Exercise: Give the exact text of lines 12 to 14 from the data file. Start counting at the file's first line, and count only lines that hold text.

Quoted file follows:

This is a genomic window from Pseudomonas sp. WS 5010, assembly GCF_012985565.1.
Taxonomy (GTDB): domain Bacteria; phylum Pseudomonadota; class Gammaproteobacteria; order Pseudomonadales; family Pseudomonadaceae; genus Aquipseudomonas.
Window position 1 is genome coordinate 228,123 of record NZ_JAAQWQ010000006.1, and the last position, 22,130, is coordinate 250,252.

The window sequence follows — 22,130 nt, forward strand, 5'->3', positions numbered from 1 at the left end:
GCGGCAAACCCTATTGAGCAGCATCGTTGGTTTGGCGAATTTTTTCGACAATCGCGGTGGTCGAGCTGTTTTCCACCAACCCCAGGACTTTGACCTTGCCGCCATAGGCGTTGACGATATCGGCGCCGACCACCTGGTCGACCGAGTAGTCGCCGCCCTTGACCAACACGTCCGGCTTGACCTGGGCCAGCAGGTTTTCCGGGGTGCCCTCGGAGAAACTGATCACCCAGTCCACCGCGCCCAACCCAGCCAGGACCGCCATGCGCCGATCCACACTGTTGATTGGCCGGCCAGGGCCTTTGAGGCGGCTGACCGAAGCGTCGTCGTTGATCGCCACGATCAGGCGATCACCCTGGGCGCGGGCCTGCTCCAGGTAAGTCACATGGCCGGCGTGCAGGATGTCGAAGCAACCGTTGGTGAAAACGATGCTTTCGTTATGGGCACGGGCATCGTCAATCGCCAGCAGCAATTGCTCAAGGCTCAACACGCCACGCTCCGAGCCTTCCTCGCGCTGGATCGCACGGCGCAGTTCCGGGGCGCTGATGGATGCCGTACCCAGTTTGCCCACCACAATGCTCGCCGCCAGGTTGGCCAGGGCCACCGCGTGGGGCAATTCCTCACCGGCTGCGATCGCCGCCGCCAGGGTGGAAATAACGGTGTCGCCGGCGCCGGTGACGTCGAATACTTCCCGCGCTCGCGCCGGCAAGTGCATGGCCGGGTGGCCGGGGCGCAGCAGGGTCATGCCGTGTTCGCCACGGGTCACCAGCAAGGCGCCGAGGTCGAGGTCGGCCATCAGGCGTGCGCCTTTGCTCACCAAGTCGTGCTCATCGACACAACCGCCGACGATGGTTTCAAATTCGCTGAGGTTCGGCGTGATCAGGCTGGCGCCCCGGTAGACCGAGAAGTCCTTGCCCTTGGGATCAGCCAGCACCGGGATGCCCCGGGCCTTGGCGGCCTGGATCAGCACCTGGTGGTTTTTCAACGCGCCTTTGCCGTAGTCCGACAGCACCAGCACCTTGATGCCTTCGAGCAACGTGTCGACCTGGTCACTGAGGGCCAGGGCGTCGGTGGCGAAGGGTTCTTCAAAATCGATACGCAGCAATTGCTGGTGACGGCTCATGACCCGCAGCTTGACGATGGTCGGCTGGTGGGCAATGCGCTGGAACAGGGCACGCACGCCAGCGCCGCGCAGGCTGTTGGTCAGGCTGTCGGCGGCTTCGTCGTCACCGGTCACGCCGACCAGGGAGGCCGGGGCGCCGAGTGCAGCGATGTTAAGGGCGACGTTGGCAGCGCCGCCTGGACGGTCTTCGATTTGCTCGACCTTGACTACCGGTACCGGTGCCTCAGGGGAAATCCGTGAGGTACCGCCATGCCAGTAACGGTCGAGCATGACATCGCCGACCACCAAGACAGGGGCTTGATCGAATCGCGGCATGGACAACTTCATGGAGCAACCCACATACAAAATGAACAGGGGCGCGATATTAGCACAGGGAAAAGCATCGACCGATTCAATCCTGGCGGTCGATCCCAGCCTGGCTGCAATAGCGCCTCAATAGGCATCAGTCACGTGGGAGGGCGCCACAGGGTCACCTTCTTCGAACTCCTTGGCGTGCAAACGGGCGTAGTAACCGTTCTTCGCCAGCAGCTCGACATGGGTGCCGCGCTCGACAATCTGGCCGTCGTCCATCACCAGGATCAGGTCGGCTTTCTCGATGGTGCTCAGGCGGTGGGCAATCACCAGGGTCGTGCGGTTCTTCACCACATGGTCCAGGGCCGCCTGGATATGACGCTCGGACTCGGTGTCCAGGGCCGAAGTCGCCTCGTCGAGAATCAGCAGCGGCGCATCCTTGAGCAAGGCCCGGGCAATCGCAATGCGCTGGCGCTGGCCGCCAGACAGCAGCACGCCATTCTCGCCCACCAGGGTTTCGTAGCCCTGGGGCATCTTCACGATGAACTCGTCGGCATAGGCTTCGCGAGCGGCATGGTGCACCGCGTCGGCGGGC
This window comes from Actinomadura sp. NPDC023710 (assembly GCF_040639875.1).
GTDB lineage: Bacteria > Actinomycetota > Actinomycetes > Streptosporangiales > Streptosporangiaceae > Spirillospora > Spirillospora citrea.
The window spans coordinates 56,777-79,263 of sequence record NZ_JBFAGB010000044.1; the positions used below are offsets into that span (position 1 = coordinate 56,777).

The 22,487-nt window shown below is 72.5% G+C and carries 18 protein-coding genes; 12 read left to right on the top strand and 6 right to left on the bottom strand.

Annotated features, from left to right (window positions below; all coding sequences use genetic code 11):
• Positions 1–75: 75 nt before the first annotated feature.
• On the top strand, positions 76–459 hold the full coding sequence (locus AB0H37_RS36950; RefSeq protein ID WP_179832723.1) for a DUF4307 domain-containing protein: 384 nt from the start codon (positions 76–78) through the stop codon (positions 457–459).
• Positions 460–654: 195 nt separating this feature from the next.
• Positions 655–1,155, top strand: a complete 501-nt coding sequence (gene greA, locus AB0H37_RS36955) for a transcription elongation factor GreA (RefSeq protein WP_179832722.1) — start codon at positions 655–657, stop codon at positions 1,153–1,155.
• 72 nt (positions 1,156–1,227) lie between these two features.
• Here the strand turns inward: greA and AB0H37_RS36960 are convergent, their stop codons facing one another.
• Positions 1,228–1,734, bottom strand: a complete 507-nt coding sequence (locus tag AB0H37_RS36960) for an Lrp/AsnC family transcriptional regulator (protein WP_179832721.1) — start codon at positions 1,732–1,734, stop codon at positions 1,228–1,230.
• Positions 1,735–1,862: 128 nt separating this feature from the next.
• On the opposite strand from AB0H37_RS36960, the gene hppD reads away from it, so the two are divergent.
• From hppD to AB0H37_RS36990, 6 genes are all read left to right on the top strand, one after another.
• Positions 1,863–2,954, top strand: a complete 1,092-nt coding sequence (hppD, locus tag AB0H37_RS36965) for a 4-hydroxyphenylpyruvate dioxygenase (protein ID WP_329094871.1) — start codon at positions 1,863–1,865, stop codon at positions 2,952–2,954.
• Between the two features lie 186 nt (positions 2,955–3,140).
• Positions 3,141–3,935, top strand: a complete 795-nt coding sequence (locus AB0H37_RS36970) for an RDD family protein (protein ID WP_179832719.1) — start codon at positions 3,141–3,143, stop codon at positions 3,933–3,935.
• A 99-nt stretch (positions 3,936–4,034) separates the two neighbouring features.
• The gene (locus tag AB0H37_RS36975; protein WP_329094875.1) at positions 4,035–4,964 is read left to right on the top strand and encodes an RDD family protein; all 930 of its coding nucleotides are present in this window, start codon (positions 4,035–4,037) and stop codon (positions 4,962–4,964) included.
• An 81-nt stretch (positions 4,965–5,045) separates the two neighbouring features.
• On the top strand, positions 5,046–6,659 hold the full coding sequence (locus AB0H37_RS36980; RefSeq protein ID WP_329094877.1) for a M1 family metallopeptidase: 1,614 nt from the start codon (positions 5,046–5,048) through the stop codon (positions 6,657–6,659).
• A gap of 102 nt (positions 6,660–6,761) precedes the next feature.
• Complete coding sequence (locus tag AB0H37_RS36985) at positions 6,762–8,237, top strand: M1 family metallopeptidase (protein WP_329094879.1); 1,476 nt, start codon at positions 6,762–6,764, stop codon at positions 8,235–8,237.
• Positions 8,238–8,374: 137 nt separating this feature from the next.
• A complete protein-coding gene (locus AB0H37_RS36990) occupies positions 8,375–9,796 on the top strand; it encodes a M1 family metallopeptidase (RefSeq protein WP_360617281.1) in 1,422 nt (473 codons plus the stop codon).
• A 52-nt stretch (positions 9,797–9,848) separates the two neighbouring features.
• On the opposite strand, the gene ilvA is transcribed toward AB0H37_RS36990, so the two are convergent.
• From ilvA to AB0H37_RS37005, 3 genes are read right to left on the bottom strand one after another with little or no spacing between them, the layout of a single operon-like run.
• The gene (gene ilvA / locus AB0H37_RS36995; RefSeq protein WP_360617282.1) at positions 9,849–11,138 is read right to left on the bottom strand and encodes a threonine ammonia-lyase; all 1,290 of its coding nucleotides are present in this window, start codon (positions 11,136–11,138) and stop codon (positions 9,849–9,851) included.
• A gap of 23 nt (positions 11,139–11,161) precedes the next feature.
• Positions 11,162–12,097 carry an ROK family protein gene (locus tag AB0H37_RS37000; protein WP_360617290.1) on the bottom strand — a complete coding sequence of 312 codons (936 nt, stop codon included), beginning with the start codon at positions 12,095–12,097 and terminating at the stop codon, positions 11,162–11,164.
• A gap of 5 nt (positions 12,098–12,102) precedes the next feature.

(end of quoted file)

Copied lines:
• On the top strand, positions 76–459 hold the full coding sequence (locus AB0H37_RS36950; RefSeq protein ID WP_179832723.1) for a DUF4307 domain-containing protein: 384 nt from the start codon (positions 76–78) through the stop codon (positions 457–459).
• Positions 460–654: 195 nt separating this feature from the next.
• Positions 655–1,155, top strand: a complete 501-nt coding sequence (gene greA, locus AB0H37_RS36955) for a transcription elongation factor GreA (RefSeq protein WP_179832722.1) — start codon at positions 655–657, stop codon at positions 1,153–1,155.